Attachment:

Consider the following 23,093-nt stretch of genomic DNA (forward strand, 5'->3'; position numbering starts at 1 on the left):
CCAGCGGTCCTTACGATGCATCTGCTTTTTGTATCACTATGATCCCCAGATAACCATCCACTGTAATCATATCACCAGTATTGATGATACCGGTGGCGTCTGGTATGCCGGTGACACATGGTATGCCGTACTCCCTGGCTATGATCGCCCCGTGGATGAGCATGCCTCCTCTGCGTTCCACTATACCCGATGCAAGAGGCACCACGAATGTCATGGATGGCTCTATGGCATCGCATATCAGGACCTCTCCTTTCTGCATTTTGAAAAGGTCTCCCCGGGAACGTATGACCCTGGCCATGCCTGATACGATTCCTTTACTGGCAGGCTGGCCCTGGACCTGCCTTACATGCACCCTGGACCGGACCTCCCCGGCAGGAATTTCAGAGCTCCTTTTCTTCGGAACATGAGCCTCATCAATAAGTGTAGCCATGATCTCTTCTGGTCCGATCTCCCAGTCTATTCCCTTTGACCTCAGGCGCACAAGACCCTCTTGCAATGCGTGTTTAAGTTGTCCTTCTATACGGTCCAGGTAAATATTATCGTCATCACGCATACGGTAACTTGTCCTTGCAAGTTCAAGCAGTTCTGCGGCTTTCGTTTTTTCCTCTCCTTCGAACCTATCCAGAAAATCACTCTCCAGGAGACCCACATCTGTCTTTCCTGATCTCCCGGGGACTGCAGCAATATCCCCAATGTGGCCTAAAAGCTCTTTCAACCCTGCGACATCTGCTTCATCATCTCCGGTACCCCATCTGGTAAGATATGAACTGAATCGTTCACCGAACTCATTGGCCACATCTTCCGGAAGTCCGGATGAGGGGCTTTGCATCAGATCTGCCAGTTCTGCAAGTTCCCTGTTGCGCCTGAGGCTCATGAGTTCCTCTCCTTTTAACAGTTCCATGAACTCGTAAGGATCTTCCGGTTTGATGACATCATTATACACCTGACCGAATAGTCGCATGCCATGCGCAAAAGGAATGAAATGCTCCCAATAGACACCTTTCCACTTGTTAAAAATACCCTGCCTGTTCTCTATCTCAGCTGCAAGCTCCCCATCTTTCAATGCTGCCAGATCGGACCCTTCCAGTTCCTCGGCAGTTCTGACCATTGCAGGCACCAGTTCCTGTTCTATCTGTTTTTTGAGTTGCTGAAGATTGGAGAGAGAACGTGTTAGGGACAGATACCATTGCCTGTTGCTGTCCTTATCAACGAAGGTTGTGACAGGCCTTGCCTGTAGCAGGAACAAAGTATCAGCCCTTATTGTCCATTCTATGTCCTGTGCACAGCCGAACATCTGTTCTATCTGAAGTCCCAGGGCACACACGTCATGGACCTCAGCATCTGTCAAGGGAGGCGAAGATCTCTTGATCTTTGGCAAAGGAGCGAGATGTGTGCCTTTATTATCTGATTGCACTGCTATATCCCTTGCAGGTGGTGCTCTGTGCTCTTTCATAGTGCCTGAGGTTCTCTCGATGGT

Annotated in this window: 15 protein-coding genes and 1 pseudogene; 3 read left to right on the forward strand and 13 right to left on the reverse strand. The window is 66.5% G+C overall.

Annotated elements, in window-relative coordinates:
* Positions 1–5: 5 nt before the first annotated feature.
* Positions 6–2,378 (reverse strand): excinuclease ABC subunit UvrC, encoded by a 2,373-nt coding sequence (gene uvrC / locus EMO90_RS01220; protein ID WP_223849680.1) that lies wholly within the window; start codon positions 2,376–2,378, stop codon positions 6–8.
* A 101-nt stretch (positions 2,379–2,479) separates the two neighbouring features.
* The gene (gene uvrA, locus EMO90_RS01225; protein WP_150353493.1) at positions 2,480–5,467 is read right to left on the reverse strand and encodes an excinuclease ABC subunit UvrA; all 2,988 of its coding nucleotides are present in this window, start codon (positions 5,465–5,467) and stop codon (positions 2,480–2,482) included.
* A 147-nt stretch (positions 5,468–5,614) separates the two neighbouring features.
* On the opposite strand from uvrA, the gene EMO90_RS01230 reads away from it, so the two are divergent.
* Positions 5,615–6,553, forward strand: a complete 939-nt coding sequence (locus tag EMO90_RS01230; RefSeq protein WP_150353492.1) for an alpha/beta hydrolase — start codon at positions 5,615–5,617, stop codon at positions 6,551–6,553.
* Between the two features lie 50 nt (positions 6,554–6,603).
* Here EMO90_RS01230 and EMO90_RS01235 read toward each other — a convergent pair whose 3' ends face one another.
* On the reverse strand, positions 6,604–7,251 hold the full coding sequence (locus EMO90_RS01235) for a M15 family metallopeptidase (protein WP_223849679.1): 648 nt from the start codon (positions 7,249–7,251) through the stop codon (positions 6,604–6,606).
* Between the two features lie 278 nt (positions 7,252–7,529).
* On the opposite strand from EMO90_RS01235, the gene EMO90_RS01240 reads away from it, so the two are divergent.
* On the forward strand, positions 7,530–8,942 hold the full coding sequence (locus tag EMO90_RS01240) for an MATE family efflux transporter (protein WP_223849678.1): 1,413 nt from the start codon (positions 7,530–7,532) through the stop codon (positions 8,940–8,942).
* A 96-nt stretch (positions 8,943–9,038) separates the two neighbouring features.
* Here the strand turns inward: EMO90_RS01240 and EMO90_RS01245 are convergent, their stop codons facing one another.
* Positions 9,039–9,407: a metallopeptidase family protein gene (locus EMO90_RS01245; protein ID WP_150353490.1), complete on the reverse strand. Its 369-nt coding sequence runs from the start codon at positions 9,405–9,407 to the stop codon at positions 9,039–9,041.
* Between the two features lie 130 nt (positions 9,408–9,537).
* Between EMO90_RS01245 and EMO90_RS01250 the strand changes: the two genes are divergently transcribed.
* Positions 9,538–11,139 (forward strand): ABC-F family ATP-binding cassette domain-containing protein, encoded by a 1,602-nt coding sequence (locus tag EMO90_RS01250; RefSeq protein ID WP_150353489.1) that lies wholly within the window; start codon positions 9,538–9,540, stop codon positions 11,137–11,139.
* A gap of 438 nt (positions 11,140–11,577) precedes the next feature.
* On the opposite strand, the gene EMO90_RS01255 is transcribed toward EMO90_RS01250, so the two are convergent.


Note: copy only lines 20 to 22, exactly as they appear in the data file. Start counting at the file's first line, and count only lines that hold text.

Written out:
* Positions 9,039–9,407: a metallopeptidase family protein gene (locus EMO90_RS01245; protein ID WP_150353490.1), complete on the reverse strand. Its 369-nt coding sequence runs from the start codon at positions 9,405–9,407 to the stop codon at positions 9,039–9,041.
* Between the two features lie 130 nt (positions 9,408–9,537).
* Between EMO90_RS01245 and EMO90_RS01250 the strand changes: the two genes are divergently transcribed.